"Just as an artist needs to identify his light source before beginning a painting, a writer looks for a narrative power source — what sets the story in motion, or what obstructs it. Perhaps no writer is as concerned with the minutiae of power and motivation, its shifts and upheavals, as a journalist — someone who has covered politics, wars, and uprisings here and abroad. Not to mention a journalist who was successful in his field for years, who always met his deadlines and word counts, and who ultimately decided to leave the profession entirely in order write his own truths."
"The problem with creative-writing programs is not the quality of instruction; it’s the enforced isolation with other people who are thinking, eating, and breathing the same things you are. That said, much can be learned from a good teacher, or by simply spending those two years alone with a whole lot of books."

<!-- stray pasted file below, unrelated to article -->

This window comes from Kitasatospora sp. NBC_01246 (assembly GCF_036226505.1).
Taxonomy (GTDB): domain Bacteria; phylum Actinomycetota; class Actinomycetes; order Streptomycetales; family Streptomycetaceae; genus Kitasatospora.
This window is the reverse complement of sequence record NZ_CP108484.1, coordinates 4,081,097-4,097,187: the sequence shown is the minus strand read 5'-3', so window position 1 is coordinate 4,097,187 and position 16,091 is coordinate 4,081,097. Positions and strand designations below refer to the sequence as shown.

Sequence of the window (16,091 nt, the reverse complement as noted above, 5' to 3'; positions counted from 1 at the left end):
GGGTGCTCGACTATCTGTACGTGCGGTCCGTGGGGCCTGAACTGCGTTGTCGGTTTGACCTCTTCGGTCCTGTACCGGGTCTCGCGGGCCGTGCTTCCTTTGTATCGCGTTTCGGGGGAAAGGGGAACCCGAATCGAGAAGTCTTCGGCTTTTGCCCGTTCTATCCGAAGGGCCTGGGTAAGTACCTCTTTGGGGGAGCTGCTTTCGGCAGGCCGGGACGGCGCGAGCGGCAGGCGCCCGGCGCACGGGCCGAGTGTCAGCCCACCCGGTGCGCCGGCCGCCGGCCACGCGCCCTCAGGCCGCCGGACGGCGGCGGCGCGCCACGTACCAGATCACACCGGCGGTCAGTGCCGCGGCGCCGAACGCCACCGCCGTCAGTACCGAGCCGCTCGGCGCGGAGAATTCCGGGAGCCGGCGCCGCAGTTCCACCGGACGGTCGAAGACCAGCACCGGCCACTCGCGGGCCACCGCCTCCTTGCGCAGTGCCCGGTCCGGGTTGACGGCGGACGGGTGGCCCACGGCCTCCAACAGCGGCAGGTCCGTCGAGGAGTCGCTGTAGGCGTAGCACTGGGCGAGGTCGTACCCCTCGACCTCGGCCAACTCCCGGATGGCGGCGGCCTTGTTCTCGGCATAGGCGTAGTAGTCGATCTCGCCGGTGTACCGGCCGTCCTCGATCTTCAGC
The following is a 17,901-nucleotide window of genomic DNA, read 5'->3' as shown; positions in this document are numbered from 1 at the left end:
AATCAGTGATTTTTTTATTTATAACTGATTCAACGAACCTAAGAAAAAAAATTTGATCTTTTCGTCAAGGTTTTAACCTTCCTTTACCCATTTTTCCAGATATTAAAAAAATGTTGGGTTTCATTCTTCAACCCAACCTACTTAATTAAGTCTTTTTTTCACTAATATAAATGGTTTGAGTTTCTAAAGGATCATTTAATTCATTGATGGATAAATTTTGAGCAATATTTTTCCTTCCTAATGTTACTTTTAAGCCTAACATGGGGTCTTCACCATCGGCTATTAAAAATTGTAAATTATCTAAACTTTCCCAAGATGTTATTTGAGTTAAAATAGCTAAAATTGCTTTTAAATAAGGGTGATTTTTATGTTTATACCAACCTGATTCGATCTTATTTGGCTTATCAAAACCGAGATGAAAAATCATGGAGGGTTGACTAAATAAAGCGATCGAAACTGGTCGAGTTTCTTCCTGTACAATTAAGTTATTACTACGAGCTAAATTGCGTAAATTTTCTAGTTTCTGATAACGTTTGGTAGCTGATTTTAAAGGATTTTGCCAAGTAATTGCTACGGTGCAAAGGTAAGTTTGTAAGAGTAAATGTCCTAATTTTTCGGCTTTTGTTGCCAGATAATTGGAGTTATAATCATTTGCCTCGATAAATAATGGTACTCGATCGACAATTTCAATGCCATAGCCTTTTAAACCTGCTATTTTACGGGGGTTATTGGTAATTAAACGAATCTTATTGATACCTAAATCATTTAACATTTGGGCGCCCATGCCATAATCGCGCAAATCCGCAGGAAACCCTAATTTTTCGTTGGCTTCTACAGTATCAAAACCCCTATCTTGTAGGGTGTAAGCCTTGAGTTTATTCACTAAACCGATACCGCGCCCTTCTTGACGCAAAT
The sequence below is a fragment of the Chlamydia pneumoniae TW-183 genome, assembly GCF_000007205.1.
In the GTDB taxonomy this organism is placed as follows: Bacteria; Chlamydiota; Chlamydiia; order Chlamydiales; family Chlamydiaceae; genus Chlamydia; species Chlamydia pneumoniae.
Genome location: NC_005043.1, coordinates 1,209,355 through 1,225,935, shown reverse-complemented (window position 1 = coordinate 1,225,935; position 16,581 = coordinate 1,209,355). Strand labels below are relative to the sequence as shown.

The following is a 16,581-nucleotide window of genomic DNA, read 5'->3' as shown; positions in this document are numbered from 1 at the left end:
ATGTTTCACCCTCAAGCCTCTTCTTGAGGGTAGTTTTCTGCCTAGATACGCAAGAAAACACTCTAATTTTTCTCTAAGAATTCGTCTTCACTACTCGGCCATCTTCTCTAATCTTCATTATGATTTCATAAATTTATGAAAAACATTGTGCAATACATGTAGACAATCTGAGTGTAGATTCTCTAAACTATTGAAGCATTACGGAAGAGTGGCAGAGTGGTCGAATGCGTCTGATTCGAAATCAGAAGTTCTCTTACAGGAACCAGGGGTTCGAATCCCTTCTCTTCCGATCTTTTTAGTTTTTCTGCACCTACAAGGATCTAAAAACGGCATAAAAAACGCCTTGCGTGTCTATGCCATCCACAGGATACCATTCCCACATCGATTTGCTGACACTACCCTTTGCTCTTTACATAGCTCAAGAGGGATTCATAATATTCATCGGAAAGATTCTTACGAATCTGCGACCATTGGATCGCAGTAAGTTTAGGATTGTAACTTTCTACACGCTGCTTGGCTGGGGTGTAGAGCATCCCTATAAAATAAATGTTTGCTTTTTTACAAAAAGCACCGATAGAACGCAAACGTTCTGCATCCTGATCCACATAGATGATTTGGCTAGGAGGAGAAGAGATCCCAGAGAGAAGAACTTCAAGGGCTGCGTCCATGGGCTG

Perhaps H.P. Lovecraft put it best in his advice to aspiring writers:
A page of Addison or of Irving will teach more of style than a whole manual of rules, whilst a story of Poe’s will impress upon the mind a more vivid notion of powerful and correct description and narration than will ten dry chapters of a bulky textbook.
(Source: , via booksandpublishing)